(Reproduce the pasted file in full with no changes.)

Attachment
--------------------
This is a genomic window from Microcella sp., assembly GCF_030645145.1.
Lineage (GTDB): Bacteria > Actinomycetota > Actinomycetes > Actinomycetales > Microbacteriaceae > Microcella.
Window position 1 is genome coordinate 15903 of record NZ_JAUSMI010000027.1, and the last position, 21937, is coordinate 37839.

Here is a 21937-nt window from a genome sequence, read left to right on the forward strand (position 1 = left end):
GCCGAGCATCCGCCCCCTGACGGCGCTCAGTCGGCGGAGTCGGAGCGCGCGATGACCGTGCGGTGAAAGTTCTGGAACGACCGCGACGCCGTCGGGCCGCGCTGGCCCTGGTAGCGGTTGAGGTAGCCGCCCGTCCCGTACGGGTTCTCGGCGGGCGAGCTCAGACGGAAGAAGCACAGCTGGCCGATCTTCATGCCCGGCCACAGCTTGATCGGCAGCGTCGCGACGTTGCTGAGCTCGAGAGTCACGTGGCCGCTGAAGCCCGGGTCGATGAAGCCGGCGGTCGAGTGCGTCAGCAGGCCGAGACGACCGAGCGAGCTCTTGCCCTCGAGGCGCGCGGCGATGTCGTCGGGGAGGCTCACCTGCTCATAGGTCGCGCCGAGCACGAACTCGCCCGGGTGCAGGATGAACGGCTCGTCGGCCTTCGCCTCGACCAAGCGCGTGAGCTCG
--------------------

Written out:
This is a genomic window from Microcella sp., assembly GCF_030645145.1.
Lineage (GTDB): Bacteria > Actinomycetota > Actinomycetes > Actinomycetales > Microbacteriaceae > Microcella.
Window position 1 is genome coordinate 15903 of record NZ_JAUSMI010000027.1, and the last position, 21937, is coordinate 37839.

Here is a 21937-nt window from a genome sequence, read left to right on the forward strand (position 1 = left end):
GCCGAGCATCCGCCCCCTGACGGCGCTCAGTCGGCGGAGTCGGAGCGCGCGATGACCGTGCGGTGAAAGTTCTGGAACGACCGCGACGCCGTCGGGCCGCGCTGGCCCTGGTAGCGGTTGAGGTAGCCGCCCGTCCCGTACGGGTTCTCGGCGGGCGAGCTCAGACGGAAGAAGCACAGCTGGCCGATCTTCATGCCCGGCCACAGCTTGATCGGCAGCGTCGCGACGTTGCTGAGCTCGAGAGTCACGTGGCCGCTGAAGCCCGGGTCGATGAAGCCGGCGGTCGAGTGCGTCAGCAGGCCGAGACGACCGAGCGAGCTCTTGCCCTCGAGGCGCGCGGCGATGTCGTCGGGGAGGCTCACCTGCTCATAGGTCGCGCCGAGCACGAACTCGCCCGGGTGCAGGATGAACGGCTCGTCGGCCTTCGCCTCGACCAAGCGCGTGAGCTCG